The truth is that there are lots of different intelligences. And we shouldn’t be surprised. During the evolutionary phase of our history, a group of people would be more likely to survive if its different members saw the world in different ways. Some people could make excellent tools. Some people could hunt very well. Some people were good at looking out for danger. Some people could tell the stories that would inform the next generation. Some people were good at strategizing how to get through a long winter. We needed a load of different intelligences in order to survive. But nowadays we are treated as if only one kind of intelligence is valid. Anyone with a different intelligence is deemed stupid.

The way we are schooled compounds this alienation. How did we get to the point that we believe the best way of schooling children is to sit them behind a desk and insist they keep still. Children? Keeping still? That’s difficult for anyone, but especially for kids with a roaming, navigational mind.

I’ve done some volunteering with an adventure learning charity. The first time I took one of these groups out, we were rock pooling on the shore. Most of the kids had never seen the sea before, never visited the countryside before. And there was one kid who stood out. He was brilliant. He was there at my shoulder all the time. Whenever I said, “what’s this?” or “why is it this colour?”, he would hazard a guess. And they were always interesting answers. He was finding things, catching things, picking things up. And after a couple of hours, I said to his teacher, “That kid is a genius.” She said “him? He’s bottom of the class.”

If a kid like that is failing, it’s not the kid’s fault. The fault is with the system. As I say, I don’t blame the teachers because they have to teach to the system. Plenty of teachers desperately want to do creative things with the children, to discover their different intelligences, but they are forbidden to do so. If the system has failed to recognise his intelligence, the system has failed.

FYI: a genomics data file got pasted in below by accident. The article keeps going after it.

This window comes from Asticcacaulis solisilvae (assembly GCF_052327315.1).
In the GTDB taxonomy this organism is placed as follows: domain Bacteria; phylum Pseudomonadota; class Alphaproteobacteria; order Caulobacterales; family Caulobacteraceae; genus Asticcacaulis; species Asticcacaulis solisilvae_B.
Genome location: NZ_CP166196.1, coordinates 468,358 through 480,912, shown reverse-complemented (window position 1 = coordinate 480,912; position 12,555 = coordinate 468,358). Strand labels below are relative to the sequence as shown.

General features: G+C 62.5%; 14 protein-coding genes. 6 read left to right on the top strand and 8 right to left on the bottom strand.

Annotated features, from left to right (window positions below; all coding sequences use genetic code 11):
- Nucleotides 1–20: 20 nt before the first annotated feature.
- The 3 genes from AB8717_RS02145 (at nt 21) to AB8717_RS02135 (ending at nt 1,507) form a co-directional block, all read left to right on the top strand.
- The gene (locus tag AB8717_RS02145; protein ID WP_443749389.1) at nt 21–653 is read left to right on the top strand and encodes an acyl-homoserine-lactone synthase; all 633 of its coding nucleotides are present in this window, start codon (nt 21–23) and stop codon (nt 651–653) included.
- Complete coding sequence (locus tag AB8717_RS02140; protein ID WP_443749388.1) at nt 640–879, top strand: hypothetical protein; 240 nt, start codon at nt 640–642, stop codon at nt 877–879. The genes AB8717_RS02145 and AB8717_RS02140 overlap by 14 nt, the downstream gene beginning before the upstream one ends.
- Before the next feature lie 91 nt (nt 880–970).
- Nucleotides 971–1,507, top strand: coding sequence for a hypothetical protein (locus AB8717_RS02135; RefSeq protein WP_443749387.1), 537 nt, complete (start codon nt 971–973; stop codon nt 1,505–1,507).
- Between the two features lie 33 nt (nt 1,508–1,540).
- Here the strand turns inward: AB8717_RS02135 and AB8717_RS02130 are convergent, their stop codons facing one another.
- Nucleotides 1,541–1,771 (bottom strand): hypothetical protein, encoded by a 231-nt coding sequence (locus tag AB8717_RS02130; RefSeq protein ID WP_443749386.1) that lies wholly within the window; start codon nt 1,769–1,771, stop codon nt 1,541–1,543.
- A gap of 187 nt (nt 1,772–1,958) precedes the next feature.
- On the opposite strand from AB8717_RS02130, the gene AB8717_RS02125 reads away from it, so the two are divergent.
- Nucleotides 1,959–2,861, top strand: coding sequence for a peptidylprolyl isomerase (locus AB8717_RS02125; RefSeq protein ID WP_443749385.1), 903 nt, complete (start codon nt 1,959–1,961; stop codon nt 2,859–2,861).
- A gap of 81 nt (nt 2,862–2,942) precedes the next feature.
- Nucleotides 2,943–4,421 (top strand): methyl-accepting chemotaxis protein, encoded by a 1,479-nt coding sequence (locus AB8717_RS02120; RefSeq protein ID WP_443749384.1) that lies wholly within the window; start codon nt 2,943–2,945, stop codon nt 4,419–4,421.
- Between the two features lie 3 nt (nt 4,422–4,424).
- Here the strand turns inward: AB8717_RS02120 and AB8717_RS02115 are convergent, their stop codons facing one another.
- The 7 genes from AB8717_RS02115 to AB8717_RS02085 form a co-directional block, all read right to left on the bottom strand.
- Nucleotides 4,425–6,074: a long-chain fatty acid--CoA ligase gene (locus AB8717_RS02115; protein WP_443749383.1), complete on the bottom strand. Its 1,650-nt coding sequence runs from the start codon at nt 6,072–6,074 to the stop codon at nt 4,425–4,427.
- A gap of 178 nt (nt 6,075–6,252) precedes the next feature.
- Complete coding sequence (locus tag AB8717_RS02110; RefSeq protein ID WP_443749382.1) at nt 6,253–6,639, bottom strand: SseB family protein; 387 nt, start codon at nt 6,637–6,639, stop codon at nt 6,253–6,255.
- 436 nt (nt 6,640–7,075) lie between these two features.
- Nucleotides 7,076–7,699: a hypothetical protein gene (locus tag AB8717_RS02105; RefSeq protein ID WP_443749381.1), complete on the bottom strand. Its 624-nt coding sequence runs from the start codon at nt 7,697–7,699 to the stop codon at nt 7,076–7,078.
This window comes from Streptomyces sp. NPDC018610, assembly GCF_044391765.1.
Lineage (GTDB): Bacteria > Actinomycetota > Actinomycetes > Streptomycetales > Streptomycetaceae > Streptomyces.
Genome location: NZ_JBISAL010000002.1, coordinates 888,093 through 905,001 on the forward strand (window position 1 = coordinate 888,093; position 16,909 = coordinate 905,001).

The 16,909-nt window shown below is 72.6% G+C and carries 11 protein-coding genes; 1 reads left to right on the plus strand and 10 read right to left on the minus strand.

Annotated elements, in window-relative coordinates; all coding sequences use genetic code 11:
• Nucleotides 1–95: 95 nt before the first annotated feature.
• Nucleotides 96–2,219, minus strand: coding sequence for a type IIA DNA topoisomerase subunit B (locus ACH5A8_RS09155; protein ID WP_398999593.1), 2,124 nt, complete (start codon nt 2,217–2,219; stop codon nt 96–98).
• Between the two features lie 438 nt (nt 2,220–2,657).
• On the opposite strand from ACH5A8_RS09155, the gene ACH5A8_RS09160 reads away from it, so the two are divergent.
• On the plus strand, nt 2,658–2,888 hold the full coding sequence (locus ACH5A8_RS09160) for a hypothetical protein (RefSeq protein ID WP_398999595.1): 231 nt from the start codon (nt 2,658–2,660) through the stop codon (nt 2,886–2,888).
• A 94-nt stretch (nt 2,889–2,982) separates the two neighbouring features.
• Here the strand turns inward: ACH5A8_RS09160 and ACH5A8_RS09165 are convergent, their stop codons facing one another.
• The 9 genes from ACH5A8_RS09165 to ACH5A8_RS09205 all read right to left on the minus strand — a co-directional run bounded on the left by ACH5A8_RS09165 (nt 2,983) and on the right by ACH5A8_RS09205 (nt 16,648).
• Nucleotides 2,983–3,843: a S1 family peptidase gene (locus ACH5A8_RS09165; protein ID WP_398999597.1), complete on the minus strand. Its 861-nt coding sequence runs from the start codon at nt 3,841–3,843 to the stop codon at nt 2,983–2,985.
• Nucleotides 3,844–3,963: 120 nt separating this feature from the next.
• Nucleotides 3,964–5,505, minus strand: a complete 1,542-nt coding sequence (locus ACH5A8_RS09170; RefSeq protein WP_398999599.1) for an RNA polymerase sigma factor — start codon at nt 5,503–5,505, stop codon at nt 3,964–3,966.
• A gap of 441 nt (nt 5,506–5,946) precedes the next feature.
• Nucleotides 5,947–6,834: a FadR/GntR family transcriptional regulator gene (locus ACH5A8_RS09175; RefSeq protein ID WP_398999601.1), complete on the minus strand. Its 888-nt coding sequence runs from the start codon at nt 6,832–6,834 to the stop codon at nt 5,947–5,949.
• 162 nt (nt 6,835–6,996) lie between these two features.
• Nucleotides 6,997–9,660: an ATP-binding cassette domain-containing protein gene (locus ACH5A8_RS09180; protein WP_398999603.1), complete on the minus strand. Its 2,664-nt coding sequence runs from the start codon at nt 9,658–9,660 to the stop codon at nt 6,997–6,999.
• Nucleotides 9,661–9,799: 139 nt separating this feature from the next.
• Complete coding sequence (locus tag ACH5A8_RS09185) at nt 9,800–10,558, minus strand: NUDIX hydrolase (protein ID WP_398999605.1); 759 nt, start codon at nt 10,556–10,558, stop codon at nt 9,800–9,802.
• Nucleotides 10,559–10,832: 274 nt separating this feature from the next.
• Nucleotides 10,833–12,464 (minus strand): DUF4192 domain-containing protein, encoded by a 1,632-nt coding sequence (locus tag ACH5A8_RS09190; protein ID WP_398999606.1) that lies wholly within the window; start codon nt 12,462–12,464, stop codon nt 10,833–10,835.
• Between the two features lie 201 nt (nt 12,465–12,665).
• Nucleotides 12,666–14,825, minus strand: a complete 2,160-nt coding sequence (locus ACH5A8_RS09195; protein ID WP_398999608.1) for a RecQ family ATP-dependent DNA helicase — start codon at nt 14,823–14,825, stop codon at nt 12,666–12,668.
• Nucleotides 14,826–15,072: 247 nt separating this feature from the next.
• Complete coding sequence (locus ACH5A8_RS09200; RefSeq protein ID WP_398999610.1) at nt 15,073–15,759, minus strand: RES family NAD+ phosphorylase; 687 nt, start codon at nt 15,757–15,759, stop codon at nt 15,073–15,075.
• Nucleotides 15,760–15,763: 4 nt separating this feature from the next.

If an intelligent child fails the tests designed to assess a different kind of intelligence, they become alienated. Not just from school, but from the system as a whole. The danger is that they then become alienated from public life, alienated from society. Eventually alienated from themselves.

 

“I’m sooooo humbled by this reasoning. As a teacher, I have seen how I have tortured my students with pure chemistry. Forcing students who are otherwise soooo much gifted in other areas understand highly complex chemical reactions, formulae, calculations, et al. I apologize to them all.” – King’ori Gitahi

“A friend sent this video to me on Whatsapp. I’m so impressed with it that I came to YouTube to search for your channel and Subscribe to it. I’ve been researching this topic because my first son is intelligent in a different way – he doesn’t talk much & sitting still is not for him at the moment but his memory is superb, his spatial/navigational intelligence is awesome and he loves music – his only 4 years old. Keep up the great content.” – Anonymous

“I cannot commend this video enough. I haven’t got the superlatives in our language to express just how significant and profound this is, and yet this basic issue is something our culture and societies are in profound denial about at the highest level.” – Stephen Barlow

“Thank you.. This undoes tight knots!” – Seadog

For more info on the speaker, visit his website.